Helen Olivia Bicknell Whately Lightwood was born on June 23, 1976 (age 46 years) in Norwich, United Kingdom. She grew up near Redhill, Surrey. Her father was a surgeon and her mother a physician. She was educated at Woldingham School, Surrey, a day and boarding school for girls aged 11–18, before entering the sixth form at the independent Westminster School in London. During her school years, she undertook work experience in hospitals, with the intention of following her parents into a medical career, but Whately commented in her maiden speech as MP that it instead incentivized her to pursue a career in which she could improve healthcare as a whole.
Whately taught English in rural Nepal for a year after leaving school. Lightwood read Philosophy, Politics and Economics at Lady Margaret Hall, Oxford, and was a member of the debating society the Oxford Union, but she did not have any interest in student politics, later saying that she felt that it “did not seem to be about getting stuff done”.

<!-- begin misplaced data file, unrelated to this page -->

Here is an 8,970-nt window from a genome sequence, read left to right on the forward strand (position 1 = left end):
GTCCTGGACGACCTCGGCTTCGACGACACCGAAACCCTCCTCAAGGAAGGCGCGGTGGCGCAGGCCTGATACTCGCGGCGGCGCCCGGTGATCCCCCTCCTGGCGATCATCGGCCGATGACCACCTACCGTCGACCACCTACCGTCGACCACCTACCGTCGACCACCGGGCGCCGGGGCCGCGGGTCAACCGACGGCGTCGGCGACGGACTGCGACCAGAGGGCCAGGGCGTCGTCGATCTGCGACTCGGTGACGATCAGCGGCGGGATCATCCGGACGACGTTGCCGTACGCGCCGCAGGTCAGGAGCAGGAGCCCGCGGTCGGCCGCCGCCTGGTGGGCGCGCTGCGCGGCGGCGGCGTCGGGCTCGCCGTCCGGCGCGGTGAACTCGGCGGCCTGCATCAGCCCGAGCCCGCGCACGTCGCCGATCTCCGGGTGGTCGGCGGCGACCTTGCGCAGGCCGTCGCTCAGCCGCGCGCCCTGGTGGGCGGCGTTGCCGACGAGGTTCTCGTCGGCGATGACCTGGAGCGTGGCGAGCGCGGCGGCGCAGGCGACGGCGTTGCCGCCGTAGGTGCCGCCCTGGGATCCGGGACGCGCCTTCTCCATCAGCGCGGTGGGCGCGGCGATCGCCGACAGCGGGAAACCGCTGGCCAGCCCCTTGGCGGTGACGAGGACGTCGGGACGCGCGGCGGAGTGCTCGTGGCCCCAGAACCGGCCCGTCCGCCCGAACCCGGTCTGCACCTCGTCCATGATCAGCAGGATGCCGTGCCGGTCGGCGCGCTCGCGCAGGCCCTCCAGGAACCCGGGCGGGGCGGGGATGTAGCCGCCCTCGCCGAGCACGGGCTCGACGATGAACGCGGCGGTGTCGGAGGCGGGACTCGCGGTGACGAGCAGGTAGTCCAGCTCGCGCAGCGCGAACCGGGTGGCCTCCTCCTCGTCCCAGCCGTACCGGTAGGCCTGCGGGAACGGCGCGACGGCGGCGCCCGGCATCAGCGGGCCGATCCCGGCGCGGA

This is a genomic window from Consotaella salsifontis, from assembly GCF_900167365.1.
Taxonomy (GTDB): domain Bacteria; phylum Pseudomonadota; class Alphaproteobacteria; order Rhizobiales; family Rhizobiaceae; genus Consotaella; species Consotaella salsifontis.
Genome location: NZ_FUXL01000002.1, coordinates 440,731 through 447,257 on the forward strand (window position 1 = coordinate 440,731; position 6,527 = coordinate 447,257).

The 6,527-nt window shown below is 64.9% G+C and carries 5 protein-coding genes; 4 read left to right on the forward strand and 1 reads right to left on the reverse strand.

After university, she worked at PricewaterhouseCoopers for two years as a management consultant trainee, before working at AOL, where she was involved in setting up its internet film service. After this, she worked as a media policy advisor for the then shadow secretary of state for culture, media and sport and Conservative MP Hugo Swire. This experience inspired her to pursue a political career. In 2008, British society magazine Tatler selected Whately as one of ten young rising stars of the Conservative Party and tipped her as a future health secretary.